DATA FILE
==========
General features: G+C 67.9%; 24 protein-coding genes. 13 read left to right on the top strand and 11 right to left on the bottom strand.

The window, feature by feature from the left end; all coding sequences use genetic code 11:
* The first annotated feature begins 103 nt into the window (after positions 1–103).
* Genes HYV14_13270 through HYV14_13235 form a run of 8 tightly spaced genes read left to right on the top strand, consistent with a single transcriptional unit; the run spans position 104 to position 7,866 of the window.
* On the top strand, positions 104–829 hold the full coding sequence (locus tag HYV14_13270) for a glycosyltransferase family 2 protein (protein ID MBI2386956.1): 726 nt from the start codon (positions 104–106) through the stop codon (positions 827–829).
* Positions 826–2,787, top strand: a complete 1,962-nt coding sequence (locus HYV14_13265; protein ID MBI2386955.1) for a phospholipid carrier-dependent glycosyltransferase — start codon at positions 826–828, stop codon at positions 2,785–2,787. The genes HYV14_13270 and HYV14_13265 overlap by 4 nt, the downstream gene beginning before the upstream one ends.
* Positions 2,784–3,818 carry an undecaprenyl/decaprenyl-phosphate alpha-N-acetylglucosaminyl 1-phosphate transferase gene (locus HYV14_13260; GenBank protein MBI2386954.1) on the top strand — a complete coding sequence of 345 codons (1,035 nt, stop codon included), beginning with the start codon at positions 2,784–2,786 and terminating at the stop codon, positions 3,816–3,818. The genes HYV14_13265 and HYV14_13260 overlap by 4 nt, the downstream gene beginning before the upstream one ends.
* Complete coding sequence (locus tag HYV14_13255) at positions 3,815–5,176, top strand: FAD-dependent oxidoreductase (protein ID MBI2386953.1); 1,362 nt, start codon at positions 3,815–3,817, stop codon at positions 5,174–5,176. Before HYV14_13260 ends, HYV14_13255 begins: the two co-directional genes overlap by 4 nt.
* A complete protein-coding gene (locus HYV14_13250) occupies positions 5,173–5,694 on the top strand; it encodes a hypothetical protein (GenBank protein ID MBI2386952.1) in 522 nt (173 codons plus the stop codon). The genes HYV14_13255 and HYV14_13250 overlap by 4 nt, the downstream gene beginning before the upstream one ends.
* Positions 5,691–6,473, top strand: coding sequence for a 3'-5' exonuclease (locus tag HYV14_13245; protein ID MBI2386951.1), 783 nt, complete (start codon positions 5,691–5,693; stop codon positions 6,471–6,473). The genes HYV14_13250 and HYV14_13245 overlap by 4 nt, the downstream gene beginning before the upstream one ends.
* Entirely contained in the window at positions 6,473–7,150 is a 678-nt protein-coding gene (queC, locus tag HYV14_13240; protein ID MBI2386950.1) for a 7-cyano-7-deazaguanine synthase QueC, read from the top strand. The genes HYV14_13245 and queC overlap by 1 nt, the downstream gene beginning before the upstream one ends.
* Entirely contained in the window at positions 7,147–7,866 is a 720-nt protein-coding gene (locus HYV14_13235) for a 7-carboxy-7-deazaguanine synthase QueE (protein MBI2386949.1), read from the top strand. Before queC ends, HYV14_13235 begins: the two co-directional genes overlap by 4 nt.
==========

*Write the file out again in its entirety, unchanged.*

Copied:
General features: G+C 67.9%; 24 protein-coding genes. 13 read left to right on the top strand and 11 right to left on the bottom strand.

The window, feature by feature from the left end; all coding sequences use genetic code 11:
* The first annotated feature begins 103 nt into the window (after positions 1–103).
* Genes HYV14_13270 through HYV14_13235 form a run of 8 tightly spaced genes read left to right on the top strand, consistent with a single transcriptional unit; the run spans position 104 to position 7,866 of the window.
* On the top strand, positions 104–829 hold the full coding sequence (locus tag HYV14_13270) for a glycosyltransferase family 2 protein (protein ID MBI2386956.1): 726 nt from the start codon (positions 104–106) through the stop codon (positions 827–829).
* Positions 826–2,787, top strand: a complete 1,962-nt coding sequence (locus HYV14_13265; protein ID MBI2386955.1) for a phospholipid carrier-dependent glycosyltransferase — start codon at positions 826–828, stop codon at positions 2,785–2,787. The genes HYV14_13270 and HYV14_13265 overlap by 4 nt, the downstream gene beginning before the upstream one ends.
* Positions 2,784–3,818 carry an undecaprenyl/decaprenyl-phosphate alpha-N-acetylglucosaminyl 1-phosphate transferase gene (locus HYV14_13260; GenBank protein MBI2386954.1) on the top strand — a complete coding sequence of 345 codons (1,035 nt, stop codon included), beginning with the start codon at positions 2,784–2,786 and terminating at the stop codon, positions 3,816–3,818. The genes HYV14_13265 and HYV14_13260 overlap by 4 nt, the downstream gene beginning before the upstream one ends.
* Complete coding sequence (locus tag HYV14_13255) at positions 3,815–5,176, top strand: FAD-dependent oxidoreductase (protein ID MBI2386953.1); 1,362 nt, start codon at positions 3,815–3,817, stop codon at positions 5,174–5,176. Before HYV14_13260 ends, HYV14_13255 begins: the two co-directional genes overlap by 4 nt.
* A complete protein-coding gene (locus HYV14_13250) occupies positions 5,173–5,694 on the top strand; it encodes a hypothetical protein (GenBank protein ID MBI2386952.1) in 522 nt (173 codons plus the stop codon). The genes HYV14_13255 and HYV14_13250 overlap by 4 nt, the downstream gene beginning before the upstream one ends.
* Positions 5,691–6,473, top strand: coding sequence for a 3'-5' exonuclease (locus tag HYV14_13245; protein ID MBI2386951.1), 783 nt, complete (start codon positions 5,691–5,693; stop codon positions 6,471–6,473). The genes HYV14_13250 and HYV14_13245 overlap by 4 nt, the downstream gene beginning before the upstream one ends.
* Entirely contained in the window at positions 6,473–7,150 is a 678-nt protein-coding gene (queC, locus tag HYV14_13240; protein ID MBI2386950.1) for a 7-cyano-7-deazaguanine synthase QueC, read from the top strand. The genes HYV14_13245 and queC overlap by 1 nt, the downstream gene beginning before the upstream one ends.
* Entirely contained in the window at positions 7,147–7,866 is a 720-nt protein-coding gene (locus HYV14_13235) for a 7-carboxy-7-deazaguanine synthase QueE (protein MBI2386949.1), read from the top strand. Before queC ends, HYV14_13235 begins: the two co-directional genes overlap by 4 nt.